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I Don't Get It: The Australian Creative Industry

On The Set Of Home And Away

Summer Bay is everyone’s holiday getaway dream. For Grapeshot’s Aussie issue, I wanted to touch base with this cult classic. To gain first-hand insight into Australia’s creative industry, I interviewed a member of the Home and Away crew, who has worked on the show’s set for years.

Q: What do you enjoy most about working in the Australian creative industry, specifically on the set of Home and Away (H&A)?

A: I’ve always had an interest in films and filmmaking and we shoot only an hour away from my house so it seemed like a natural fit, right place, right time and all that. Specific to H&A, I would say, for the most part, it’s all the lovely people I’ve gotten to know and the location that pushes it up.

Q: How does it feel as an Australian working on a show with such a large international audience in an industry that often struggles to break through national borders?

A: While it’s definitely nice to have had a hand in making something that’s been seen by so many, I don’t take much pride from the perspective of it being uniquely Australian because (at least to me) it isn’t. Outside of its location (and there is a novelty to seeing that location on TV) the actual content of the show doesn’t reflect anything inherently Australian. I will say that the more recent inclusion of the Māori family has been a nice touch though, and many of my Māori and Polynesian friends have responded positively to that.

Q: The Summer Bay setting of H&A is iconic. What is it like working at the beach while you’re on set? Is it as romantic as it sounds?

A: Some days when the weather’s nice, it’s a dream. For a smaller production capturing sound with the wind and the waves and dealing with all the sandy equipment it would be a nightmare, but we have the budget and an incredible team of professionals that have been working down here for years that really helps streamline the process.

When the weather isn’t nice, however, you can spend long stretches huddled under the surf club or “KD” (a portable rain proof gazebo) waiting for the sun to come out from behind clouds or battling strong winds. We’re essentially completely at the mercy of the elements which hasn’t led to the best time this year with La Niña.

Q: H&A has a legacy of contributing to the career growth of Australia’s best actors. From Guy Pearce and Heath Ledger, to Isla Fisher and Chris Hemsworth, H&A was a home for internationally-acclaimed talent. How does it feel to contribute to this Australian legacy? To elaborate, do you think H&A is important to Australia’s creative industry, particular for those who are starting to make their way into film and television?

A: Definitely, behind and in front of the camera, the focus is of course on the world-famous actors, and I think it’s great that local actors get that opportunity in an incredibly saturated, hard industry to crack into. That being said, there are a number of younger grips and camera assistants who are getting their start behind the scenes and I think that should be applauded too.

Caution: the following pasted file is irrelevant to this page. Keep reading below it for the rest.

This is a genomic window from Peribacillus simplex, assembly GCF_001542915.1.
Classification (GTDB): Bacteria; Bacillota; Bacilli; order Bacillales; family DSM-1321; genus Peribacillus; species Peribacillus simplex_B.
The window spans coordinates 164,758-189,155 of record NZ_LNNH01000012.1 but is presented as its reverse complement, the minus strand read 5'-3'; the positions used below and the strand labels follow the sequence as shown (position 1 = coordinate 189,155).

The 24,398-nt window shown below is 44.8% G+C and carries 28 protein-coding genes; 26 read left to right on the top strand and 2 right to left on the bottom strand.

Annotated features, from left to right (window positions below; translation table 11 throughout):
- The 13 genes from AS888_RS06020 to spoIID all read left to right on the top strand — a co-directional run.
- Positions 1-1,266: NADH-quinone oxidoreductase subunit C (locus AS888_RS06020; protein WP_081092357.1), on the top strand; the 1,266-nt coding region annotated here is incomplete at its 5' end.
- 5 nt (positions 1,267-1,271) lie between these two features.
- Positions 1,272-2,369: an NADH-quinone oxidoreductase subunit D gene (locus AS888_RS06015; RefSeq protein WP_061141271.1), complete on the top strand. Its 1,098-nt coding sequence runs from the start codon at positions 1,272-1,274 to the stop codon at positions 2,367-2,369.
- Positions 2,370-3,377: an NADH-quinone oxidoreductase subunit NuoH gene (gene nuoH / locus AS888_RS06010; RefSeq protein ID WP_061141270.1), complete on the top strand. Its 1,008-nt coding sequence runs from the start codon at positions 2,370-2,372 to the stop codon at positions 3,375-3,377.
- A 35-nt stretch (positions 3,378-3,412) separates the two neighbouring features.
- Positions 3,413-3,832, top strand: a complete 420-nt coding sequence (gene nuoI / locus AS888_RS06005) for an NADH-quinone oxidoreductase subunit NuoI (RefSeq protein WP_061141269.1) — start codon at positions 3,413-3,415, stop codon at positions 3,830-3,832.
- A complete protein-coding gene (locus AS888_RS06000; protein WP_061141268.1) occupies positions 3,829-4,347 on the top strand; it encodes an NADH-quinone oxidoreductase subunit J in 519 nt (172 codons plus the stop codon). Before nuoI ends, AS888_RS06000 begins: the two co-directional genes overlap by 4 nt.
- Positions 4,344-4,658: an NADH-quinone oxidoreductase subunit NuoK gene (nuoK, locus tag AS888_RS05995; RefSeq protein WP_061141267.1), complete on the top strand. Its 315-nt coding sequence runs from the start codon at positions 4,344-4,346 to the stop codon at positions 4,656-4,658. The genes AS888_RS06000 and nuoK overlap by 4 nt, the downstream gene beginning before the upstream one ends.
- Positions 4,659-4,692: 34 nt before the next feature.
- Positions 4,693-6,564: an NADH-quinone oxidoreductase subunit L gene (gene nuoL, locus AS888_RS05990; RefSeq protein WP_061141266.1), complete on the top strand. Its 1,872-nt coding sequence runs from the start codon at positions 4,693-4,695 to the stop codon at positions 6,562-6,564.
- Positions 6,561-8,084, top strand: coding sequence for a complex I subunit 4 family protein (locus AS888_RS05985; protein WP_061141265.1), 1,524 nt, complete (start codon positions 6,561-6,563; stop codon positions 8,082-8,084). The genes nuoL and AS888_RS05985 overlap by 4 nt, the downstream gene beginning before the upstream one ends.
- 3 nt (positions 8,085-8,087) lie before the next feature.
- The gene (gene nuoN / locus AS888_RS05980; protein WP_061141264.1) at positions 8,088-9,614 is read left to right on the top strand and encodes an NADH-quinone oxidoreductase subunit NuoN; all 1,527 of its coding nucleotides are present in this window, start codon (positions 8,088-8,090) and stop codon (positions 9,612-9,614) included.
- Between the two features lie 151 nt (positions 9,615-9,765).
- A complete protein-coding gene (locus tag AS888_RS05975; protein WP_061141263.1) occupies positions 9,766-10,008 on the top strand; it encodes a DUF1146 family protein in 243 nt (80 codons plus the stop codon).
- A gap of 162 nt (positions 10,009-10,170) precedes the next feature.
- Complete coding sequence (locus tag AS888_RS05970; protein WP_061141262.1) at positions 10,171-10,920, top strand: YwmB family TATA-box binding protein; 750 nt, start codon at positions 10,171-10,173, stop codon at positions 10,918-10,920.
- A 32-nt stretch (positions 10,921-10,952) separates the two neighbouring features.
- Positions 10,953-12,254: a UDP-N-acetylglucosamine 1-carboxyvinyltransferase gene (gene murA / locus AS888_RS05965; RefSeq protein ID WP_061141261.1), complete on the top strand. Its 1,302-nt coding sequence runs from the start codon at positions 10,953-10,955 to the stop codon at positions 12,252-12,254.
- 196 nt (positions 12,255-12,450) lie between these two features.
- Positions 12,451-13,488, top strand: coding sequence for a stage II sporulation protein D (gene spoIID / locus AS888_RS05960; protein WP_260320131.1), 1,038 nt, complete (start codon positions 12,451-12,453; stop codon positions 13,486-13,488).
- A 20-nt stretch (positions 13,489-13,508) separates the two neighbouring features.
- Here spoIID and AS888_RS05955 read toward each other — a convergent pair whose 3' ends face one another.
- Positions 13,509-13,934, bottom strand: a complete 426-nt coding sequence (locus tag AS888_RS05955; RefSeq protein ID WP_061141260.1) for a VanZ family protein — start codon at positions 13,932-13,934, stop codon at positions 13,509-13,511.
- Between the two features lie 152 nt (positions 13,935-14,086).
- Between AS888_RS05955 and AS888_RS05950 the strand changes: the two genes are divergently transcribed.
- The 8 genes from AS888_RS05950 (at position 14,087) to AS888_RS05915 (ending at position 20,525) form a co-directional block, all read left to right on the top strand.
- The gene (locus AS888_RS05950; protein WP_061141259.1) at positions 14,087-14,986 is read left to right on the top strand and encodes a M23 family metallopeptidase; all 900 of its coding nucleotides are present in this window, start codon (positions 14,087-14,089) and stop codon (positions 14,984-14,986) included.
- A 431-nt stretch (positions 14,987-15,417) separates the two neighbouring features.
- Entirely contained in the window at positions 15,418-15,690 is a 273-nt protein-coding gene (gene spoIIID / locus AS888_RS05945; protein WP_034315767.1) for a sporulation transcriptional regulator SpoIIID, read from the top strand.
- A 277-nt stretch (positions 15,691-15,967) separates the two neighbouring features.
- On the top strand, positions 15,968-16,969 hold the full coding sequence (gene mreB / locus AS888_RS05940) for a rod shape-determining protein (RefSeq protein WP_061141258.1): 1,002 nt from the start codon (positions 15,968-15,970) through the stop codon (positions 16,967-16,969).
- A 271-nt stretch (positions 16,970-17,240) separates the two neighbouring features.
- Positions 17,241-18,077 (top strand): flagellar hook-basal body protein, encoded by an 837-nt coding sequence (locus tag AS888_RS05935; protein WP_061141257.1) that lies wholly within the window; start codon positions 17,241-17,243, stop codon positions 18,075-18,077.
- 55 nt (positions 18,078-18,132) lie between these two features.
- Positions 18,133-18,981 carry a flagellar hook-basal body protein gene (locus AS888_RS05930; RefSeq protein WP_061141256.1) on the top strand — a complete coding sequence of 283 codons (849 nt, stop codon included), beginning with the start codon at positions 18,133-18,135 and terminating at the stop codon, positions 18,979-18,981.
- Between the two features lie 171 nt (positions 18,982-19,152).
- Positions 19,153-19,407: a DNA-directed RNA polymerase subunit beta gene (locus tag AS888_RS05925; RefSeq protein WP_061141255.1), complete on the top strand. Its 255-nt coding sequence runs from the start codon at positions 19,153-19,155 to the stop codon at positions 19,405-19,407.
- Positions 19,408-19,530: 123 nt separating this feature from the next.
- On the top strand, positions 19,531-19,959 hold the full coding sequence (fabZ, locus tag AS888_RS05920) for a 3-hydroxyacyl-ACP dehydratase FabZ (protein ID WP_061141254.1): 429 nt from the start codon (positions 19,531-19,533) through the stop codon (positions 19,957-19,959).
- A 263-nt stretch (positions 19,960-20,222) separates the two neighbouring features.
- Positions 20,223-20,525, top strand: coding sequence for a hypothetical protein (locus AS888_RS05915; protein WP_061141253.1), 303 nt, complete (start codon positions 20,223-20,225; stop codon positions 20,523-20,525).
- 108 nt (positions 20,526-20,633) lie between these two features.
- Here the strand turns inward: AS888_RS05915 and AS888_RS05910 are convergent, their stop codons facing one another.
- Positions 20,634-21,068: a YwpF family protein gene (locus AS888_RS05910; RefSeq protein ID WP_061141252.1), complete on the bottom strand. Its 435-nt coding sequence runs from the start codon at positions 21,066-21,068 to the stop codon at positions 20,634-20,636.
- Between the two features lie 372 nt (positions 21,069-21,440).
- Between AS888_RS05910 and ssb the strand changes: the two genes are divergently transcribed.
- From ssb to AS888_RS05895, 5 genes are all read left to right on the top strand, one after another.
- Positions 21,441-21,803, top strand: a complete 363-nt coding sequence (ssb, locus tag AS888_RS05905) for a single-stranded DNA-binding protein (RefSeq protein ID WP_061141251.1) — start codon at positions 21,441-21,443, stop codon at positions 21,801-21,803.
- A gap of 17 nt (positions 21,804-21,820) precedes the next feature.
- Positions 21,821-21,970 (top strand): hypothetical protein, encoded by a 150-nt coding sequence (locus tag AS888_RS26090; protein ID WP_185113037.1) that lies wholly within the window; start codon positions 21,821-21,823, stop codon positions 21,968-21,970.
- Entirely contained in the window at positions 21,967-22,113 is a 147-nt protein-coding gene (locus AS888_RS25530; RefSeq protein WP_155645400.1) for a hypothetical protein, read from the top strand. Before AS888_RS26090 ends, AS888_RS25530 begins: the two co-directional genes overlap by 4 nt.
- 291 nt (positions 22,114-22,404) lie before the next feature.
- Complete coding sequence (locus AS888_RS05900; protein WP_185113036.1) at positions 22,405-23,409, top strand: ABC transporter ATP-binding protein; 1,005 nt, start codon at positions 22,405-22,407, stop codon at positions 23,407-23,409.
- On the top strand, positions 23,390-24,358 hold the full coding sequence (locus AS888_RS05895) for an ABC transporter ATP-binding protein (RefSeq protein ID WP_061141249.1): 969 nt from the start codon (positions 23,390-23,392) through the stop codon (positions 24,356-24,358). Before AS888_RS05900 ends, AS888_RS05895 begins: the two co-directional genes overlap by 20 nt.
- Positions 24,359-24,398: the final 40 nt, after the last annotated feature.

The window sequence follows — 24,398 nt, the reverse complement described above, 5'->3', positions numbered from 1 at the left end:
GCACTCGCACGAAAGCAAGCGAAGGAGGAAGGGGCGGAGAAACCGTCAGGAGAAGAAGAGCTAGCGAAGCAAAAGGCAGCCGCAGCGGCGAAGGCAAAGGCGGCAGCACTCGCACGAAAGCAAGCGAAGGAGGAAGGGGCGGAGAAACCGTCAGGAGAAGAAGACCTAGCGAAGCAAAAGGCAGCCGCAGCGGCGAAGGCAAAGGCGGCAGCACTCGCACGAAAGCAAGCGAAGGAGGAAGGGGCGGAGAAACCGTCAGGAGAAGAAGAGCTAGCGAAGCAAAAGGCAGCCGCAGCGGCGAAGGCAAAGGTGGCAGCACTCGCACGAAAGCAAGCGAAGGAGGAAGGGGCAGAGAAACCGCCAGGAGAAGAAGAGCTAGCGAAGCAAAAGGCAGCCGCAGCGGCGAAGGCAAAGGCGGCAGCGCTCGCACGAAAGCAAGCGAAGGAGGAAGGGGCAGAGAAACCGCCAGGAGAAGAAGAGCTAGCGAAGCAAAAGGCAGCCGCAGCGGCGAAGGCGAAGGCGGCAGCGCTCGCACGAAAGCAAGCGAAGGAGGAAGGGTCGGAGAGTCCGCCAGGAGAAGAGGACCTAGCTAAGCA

It might be a little off-topic but having consistent work in this industry is also nothing to turn your nose up at. There’s a lot of jokes about how long the show has been dragged out for, but as many of the people on set are independent contractors, it’s incredible that they have any degree of job security, especially on a show that shows no signs of ever slowing down.

Q: Were there any boundaries you had to overcome while on set as a creative who is not directing/leading the project you’re working on?

A: At this stage in my career I wouldn’t expect (nor want) to direct something of its scale or budget, and even then the directors have their own constraints placed on them by the producers who have constraints on them from Channel Seven. There’s no one person in charge nor could there be on something that’s run for as long as it has. As for me, I have no issue starting small and working up.

Q: H&A has been known to controversially explore adult-rated topics and storylines during family-time broadcasting. How does H&W navigate the creative industry’s need to express emotional complexity while compressing and editing it into a PG-rated soap opera, and how do you think H&A has contributed to Australia’s television identity during its 34 years of broadcasting?

A: I watch no Australian television so I’d struggle to say, especially in regards to the long term landscape. Like you’ve said, however, they were known for exploring more controversial themes and subject matters in the early days, and considering ratings and censorship was a lot more conservative back then I can understand and appreciate their look into those topics.

Q: Working on the set of H&A, do you feel a sense of pride as an Australian in the creative industry? Do you think opportunities abroad would offer you more?

A: There is a certain novelty to turning on the TV and being greeted with Palm Beach and its recognizable landmarks. There’s not so much a sense of pride as there is a happiness that there’s still mass-consumable, highly profitable content being made by countries other than the States.

As for future opportunities, it definitely won’t hurt to have the name on my resume.

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